As we await the Chancellor’s Budget, business confidence among food and drink manufacturers has declined, driven by increased input costs, squeezed profit margins and uncertainty over Brexit terms, the latest survey from the Food and Drink Federation (FDF) reveals. However, the sector continues to see opportunities for growth.
FDF, the voice of the UK’s largest manufacturing sector – food and drink – is therefore calling on the Chancellor to help offset these challenges with concrete measures to support food and drink exports and to support R&D investment.
Nearly half of respondents (41 per cent) to FDF’s survey of members – large and small – are less confident about the UK’s business environment than when last polled in October 2016.
An overwhelming majority (90% per cent) have seen the price of ingredients and raw materials increase in recent months. They expect these costs to continue to rise over the next two years. Nearly two thirds (65 per cent) have seen a negative impact on their already tight product margins during this period.
However, food and drink manufacturing continues to be resilient and resourceful. FDF’s survey found that producers intend to offset the immediate and long-term challenges by growing volume sales primarily in the domestic and non-EU markets. Nearly two thirds (64 per cent) of respondents expect to see their UK sales volumes increasing in the next two years. In 2016, food and drink exports smashed the £20bn barrier for the first time. Nearly two thirds of companies (63 per cent) surveyed expect their exports to non-EU countries will increase, with many (40 per cent) also expecting to target export growth in the EU market.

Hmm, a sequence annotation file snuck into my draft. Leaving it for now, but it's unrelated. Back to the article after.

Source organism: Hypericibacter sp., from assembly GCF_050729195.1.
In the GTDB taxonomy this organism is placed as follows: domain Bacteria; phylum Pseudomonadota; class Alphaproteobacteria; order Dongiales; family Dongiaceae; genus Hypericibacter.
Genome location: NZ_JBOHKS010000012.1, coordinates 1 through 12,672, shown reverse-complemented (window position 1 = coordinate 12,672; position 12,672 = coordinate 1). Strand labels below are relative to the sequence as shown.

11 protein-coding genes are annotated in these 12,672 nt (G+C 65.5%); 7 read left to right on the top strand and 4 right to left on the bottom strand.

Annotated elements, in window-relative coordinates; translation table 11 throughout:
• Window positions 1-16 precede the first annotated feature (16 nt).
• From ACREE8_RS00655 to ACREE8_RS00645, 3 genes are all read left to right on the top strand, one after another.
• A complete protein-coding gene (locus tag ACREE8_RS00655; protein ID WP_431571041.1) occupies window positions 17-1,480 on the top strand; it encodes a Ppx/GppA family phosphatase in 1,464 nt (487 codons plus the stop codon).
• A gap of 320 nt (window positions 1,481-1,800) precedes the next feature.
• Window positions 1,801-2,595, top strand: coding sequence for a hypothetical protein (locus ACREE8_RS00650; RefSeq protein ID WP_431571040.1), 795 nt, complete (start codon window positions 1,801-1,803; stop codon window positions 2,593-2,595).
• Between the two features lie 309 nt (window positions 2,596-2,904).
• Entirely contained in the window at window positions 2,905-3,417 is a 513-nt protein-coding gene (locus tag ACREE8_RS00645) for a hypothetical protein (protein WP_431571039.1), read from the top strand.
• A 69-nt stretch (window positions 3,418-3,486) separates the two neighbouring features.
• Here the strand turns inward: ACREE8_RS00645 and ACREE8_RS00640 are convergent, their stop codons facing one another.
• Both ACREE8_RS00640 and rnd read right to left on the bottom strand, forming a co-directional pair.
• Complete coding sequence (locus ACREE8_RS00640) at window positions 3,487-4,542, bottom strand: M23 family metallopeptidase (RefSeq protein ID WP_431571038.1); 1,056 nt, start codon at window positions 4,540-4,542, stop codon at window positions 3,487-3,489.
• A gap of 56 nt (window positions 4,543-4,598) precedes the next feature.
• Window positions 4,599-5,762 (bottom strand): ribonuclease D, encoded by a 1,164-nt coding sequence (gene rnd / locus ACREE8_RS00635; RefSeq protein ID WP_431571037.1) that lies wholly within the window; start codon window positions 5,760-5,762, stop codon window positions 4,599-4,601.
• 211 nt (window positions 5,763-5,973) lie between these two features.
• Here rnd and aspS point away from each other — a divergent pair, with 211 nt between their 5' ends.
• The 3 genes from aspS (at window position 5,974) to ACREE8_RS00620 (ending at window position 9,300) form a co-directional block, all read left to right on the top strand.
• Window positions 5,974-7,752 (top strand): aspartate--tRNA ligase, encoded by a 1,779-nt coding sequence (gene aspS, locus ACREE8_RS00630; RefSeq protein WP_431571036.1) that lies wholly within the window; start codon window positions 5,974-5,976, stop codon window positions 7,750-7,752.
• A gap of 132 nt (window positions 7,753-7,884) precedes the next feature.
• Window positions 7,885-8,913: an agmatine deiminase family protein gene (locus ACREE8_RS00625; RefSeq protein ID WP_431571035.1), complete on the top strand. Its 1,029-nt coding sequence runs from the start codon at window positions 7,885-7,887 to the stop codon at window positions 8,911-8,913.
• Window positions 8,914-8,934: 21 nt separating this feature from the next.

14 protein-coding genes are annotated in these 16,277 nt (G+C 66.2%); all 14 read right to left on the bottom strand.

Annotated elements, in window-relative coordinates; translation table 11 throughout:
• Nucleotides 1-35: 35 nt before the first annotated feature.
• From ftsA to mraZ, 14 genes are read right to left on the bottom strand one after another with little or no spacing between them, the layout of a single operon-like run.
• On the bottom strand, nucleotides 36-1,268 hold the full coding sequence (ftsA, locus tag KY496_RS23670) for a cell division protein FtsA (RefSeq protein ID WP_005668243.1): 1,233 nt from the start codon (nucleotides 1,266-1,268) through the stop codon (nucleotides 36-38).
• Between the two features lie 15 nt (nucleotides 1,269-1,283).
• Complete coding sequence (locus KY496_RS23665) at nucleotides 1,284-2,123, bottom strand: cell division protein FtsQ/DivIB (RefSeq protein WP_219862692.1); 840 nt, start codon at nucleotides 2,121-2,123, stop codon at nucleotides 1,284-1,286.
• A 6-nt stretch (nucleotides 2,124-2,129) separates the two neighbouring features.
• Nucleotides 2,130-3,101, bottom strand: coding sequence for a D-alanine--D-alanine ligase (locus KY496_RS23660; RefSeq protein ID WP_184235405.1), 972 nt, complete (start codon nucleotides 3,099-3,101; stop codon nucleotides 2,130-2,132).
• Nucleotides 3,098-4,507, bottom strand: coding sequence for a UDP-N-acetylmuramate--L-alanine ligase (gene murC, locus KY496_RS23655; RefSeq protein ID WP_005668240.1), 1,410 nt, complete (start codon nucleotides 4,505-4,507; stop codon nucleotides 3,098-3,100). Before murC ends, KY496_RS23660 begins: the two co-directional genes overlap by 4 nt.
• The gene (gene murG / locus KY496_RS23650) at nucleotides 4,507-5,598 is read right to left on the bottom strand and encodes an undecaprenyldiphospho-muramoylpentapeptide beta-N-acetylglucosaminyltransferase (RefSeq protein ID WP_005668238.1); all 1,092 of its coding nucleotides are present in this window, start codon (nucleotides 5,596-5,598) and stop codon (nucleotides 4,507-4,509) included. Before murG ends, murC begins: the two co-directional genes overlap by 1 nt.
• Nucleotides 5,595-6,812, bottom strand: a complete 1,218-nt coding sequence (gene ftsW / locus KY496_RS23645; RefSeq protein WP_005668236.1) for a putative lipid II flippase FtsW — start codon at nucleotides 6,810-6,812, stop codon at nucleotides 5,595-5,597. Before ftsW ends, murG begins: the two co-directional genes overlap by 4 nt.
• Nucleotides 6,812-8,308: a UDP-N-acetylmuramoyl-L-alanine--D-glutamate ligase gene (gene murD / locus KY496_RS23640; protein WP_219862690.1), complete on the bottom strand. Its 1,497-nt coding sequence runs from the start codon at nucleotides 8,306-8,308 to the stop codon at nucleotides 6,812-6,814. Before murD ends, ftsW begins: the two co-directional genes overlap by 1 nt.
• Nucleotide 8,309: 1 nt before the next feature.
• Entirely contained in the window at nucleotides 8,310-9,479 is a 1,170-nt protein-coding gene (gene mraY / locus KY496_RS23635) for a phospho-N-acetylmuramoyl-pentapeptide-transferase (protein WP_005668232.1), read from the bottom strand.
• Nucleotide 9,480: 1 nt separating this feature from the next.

FDF is calling for help from Government to grow exports even faster and to foster innovation:
1. Additional support should be provided to prepare and up-skill existing and would-be food and drink exporters. FDF is asking for funding for a pilot ‘Food and Drink Export Academy’ to address the lack of export training in England.
2. Incentives to encourage companies to base their R&D hubs in the UK, either through financial measures or ease of operation, will help make the UK a world leader in innovation.
3. Changes to the R&D tax credit mechanism which foster innovation will make it easier for SMEs to access available support.
4. Measures which create a consistent Brexit, provide as stable a business environment for manufacturers as possible, and aid business planning.
Ian Wright FDF Director General said:
“Almost half of our members are less confident in the prospects for business than they were four months ago. That is driven by ingredient price rises and from already tight margins being squeezed still further as competition continues to rage between the supermarkets.
“But it’s a mixed picture. Nearly two thirds of members expect to see sales in the UK grow over the coming months. The same number see sales outside the EU growing too. We also know around half of our members expect sales within the EU to grow, so they’re optimistic about their future while worrying about the trading environment.”